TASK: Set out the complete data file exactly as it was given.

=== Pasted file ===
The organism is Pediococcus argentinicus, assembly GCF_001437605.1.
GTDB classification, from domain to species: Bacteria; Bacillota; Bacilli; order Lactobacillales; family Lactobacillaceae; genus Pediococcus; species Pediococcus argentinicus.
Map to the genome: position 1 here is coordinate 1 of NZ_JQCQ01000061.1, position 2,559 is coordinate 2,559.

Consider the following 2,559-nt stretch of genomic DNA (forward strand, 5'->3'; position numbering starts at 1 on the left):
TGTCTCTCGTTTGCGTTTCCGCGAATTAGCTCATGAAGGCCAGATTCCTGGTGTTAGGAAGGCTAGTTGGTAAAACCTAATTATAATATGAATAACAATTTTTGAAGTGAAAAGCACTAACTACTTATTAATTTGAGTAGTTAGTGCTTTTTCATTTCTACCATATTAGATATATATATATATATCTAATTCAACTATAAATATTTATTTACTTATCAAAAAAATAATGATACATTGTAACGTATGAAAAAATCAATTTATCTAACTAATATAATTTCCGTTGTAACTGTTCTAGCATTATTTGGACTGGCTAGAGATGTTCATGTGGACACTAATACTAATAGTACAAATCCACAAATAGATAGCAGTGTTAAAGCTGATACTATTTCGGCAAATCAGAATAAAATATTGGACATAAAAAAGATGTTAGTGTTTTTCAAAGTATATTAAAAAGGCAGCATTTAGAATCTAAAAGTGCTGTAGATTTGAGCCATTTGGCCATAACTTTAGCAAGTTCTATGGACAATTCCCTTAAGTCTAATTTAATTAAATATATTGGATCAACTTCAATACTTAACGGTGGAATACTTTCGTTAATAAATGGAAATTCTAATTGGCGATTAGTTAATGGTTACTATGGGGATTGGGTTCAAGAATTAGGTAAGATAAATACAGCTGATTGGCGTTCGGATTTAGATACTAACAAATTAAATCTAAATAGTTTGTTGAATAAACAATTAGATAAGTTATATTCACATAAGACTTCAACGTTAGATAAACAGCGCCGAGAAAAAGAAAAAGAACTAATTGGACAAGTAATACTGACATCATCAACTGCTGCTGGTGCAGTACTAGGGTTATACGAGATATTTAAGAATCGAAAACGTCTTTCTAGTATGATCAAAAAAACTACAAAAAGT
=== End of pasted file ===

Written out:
The organism is Pediococcus argentinicus, assembly GCF_001437605.1.
GTDB classification, from domain to species: Bacteria; Bacillota; Bacilli; order Lactobacillales; family Lactobacillaceae; genus Pediococcus; species Pediococcus argentinicus.
Map to the genome: position 1 here is coordinate 1 of NZ_JQCQ01000061.1, position 2,559 is coordinate 2,559.

Consider the following 2,559-nt stretch of genomic DNA (forward strand, 5'->3'; position numbering starts at 1 on the left):
TGTCTCTCGTTTGCGTTTCCGCGAATTAGCTCATGAAGGCCAGATTCCTGGTGTTAGGAAGGCTAGTTGGTAAAACCTAATTATAATATGAATAACAATTTTTGAAGTGAAAAGCACTAACTACTTATTAATTTGAGTAGTTAGTGCTTTTTCATTTCTACCATATTAGATATATATATATATATCTAATTCAACTATAAATATTTATTTACTTATCAAAAAAATAATGATACATTGTAACGTATGAAAAAATCAATTTATCTAACTAATATAATTTCCGTTGTAACTGTTCTAGCATTATTTGGACTGGCTAGAGATGTTCATGTGGACACTAATACTAATAGTACAAATCCACAAATAGATAGCAGTGTTAAAGCTGATACTATTTCGGCAAATCAGAATAAAATATTGGACATAAAAAAGATGTTAGTGTTTTTCAAAGTATATTAAAAAGGCAGCATTTAGAATCTAAAAGTGCTGTAGATTTGAGCCATTTGGCCATAACTTTAGCAAGTTCTATGGACAATTCCCTTAAGTCTAATTTAATTAAATATATTGGATCAACTTCAATACTTAACGGTGGAATACTTTCGTTAATAAATGGAAATTCTAATTGGCGATTAGTTAATGGTTACTATGGGGATTGGGTTCAAGAATTAGGTAAGATAAATACAGCTGATTGGCGTTCGGATTTAGATACTAACAAATTAAATCTAAATAGTTTGTTGAATAAACAATTAGATAAGTTATATTCACATAAGACTTCAACGTTAGATAAACAGCGCCGAGAAAAAGAAAAAGAACTAATTGGACAAGTAATACTGACATCATCAACTGCTGCTGGTGCAGTACTAGGGTTATACGAGATATTTAAGAATCGAAAACGTCTTTCTAGTATGATCAAAAAAACTACAAAAAGT